Mom Life · Recipes

Why We Eat The Way We Eat-And Yes, It’s Not Perfect

Recently online and in real life I’ve gotten into several discussions about a topic I usually avoid with a ten-foot pole: diets. Not “lose weight and look great” diets, but “this is what I/we/my family eats and why we do it” diets. And when people look at me, short, curvy (okay, FAT) with triple chins and thighs that not only rub together but seem fused together at times, holding my Starbucks cup or eating out of a fast-food bag, I’m sure they make assumptions about the way I eat. I’m certain of it because they usually make a comment about it, and if they don’t come right out and say something…they certainly make other gestures and comments to tell me what they think. And they seemed surprised when my family makes comments such as “We eat a balanced diet-Dad feeds us junk food and Mom feeds us health food” or “my wife made these organic-gluten free-low sugar cookies that you’re inhaling”.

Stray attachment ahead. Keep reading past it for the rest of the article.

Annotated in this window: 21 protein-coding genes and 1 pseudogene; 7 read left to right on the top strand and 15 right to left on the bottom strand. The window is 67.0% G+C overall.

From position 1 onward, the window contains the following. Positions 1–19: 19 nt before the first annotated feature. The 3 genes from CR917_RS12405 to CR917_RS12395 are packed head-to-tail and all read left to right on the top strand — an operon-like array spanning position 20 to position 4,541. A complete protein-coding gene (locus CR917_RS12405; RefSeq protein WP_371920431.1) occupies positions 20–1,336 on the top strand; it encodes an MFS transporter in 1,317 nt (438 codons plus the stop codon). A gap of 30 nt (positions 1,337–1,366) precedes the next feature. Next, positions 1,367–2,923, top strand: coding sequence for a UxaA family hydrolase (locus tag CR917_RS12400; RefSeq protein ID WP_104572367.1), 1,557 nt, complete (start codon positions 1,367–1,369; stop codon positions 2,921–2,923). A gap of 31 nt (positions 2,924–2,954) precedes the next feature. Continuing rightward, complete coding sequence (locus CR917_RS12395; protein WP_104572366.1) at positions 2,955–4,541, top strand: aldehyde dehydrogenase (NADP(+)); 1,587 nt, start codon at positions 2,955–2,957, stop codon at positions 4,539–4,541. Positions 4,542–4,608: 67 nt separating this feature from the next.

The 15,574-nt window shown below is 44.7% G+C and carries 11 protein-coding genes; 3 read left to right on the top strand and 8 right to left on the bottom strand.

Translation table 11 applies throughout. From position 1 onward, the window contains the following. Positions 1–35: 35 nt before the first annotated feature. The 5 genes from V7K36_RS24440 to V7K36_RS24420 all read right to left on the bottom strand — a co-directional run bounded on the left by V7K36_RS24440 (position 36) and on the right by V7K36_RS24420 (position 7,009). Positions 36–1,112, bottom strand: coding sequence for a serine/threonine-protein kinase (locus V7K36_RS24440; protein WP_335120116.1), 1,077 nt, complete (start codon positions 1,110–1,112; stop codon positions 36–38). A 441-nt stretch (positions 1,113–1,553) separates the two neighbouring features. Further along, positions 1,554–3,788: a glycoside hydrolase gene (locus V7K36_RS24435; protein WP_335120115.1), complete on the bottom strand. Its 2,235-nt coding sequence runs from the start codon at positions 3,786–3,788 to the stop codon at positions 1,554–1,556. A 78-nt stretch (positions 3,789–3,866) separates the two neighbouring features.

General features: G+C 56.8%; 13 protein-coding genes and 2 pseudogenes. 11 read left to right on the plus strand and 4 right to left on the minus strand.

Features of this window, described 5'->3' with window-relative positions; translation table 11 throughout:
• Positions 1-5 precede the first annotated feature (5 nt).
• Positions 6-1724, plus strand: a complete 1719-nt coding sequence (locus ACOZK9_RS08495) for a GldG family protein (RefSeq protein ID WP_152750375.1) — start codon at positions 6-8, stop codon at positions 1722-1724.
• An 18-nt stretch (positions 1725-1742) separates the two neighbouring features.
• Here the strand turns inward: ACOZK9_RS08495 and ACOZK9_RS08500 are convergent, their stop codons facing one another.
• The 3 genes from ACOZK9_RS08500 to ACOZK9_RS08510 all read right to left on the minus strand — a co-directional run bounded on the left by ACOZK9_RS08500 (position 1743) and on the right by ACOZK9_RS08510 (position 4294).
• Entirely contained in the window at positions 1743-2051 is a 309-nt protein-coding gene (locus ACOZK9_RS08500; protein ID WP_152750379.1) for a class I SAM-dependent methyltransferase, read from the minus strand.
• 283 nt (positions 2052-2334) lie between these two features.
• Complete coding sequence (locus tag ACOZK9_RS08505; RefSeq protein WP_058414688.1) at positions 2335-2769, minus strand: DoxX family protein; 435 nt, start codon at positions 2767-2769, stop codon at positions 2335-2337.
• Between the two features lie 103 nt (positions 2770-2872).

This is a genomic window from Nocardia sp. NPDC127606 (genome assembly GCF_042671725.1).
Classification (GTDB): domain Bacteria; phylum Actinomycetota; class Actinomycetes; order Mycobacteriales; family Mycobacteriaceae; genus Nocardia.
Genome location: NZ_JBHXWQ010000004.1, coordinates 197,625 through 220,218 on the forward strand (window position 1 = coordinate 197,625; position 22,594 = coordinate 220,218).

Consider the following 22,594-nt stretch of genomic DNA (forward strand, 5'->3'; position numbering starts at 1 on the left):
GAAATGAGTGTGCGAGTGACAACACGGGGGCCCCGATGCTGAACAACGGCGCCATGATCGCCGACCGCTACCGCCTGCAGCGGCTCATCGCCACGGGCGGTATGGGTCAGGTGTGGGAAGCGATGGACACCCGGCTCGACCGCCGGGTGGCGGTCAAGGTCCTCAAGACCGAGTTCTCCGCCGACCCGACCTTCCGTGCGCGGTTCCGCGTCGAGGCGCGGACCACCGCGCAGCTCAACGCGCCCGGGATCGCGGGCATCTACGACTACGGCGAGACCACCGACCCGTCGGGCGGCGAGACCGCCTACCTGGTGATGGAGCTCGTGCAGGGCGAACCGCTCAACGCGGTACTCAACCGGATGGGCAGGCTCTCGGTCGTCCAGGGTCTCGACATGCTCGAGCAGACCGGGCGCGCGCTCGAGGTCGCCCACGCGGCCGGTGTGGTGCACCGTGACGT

Listen, I get it. Yes, I’m overweight. As is my husband. Not gonna deny it. Yes, we do eat fast food. And yes, I make cookies and cakes and pies-rather well, if the number of requests I get for them is any indication. But what if I told you the reason I look the way I look is NOT my diet, but my genetics? And those double/triple chin and thick thighs I sport…I’ve had those since birth, and had them even when I was “skinny”? And I have an autoimmune disorder that lists “weight gain” as one of the symptoms…it’s one of the main symptoms that led to my diagnosis as a matter of fact. And that Starbucks cup is filled with a drink that holds less calories than your sweet tea or soda (coffee with almond milk)…and that fast food bag usually holds grilled chicken? And for all the goodies I bake…I rarely eat the treats I make myself, and for all the receptions I attend…I never eat the food, or even drink the drinks. Oh and because of society pressures and comments made by my own mother, I suffered from an eating disorder when I was nine, and still struggle with it today?